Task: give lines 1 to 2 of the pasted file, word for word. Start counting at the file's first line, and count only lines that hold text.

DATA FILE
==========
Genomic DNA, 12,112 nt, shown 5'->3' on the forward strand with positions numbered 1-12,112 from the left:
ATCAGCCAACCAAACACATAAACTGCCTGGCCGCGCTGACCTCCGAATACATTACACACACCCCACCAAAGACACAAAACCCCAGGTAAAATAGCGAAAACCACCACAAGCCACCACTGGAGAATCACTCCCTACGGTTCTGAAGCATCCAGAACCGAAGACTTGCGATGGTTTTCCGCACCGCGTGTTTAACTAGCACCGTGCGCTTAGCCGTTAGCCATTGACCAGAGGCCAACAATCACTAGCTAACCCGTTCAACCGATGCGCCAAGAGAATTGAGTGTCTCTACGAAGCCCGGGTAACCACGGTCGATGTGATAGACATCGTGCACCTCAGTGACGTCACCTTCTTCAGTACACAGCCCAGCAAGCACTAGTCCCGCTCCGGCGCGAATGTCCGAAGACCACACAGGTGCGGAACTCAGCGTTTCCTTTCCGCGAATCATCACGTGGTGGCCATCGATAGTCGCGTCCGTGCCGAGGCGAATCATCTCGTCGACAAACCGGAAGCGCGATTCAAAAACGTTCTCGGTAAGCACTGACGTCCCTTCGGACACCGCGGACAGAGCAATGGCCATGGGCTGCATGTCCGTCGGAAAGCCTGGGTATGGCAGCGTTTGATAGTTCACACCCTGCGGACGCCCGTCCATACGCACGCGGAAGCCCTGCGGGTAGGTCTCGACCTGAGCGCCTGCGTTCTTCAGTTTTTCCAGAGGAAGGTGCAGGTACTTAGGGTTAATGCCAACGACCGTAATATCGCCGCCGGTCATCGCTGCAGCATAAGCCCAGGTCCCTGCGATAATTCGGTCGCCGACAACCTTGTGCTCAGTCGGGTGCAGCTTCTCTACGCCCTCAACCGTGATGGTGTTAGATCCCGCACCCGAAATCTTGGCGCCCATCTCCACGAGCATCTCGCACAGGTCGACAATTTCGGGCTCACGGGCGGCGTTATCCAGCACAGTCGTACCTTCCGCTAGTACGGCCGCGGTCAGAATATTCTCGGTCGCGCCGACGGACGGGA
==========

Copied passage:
Genomic DNA, 12,112 nt, shown 5'->3' on the forward strand with positions numbered 1-12,112 from the left:
ATCAGCCAACCAAACACATAAACTGCCTGGCCGCGCTGACCTCCGAATACATTACACACACCCCACCAAAGACACAAAACCCCAGGTAAAATAGCGAAAACCACCACAAGCCACCACTGGAGAATCACTCCCTACGGTTCTGAAGCATCCAGAACCGAAGACTTGCGATGGTTTTCCGCACCGCGTGTTTAACTAGCACCGTGCGCTTAGCCGTTAGCCATTGACCAGAGGCCAACAATCACTAGCTAACCCGTTCAACCGATGCGCCAAGAGAATTGAGTGTCTCTACGAAGCCCGGGTAACCACGGTCGATGTGATAGACATCGTGCACCTCAGTGACGTCACCTTCTTCAGTACACAGCCCAGCAAGCACTAGTCCCGCTCCGGCGCGAATGTCCGAAGACCACACAGGTGCGGAACTCAGCGTTTCCTTTCCGCGAATCATCACGTGGTGGCCATCGATAGTCGCGTCCGTGCCGAGGCGAATCATCTCGTCGACAAACCGGAAGCGCGATTCAAAAACGTTCTCGGTAAGCACTGACGTCCCTTCGGACACCGCGGACAGAGCAATGGCCATGGGCTGCATGTCCGTCGGAAAGCCTGGGTATGGCAGCGTTTGATAGTTCACACCCTGCGGACGCCCGTCCATACGCACGCGGAAGCCCTGCGGGTAGGTCTCGACCTGAGCGCCTGCGTTCTTCAGTTTTTCCAGAGGAAGGTGCAGGTACTTAGGGTTAATGCCAACGACCGTAATATCGCCGCCGGTCATCGCTGCAGCATAAGCCCAGGTCCCTGCGATAATTCGGTCGCCGACAACCTTGTGCTCAGTCGGGTGCAGCTTCTCTACGCCCTCAACCGTGATGGTGTTAGATCCCGCACCCGAAATCTTGGCGCCCATCTCCACGAGCATCTCGCACAGGTCGACAATTTCGGGCTCACGGGCGGCGTTATCCAGCACAGTCGTACCTTCCGCTAGTACGGCCGCGGTCAGAATATTCTCGGTCGCGCCGACGGACGGGA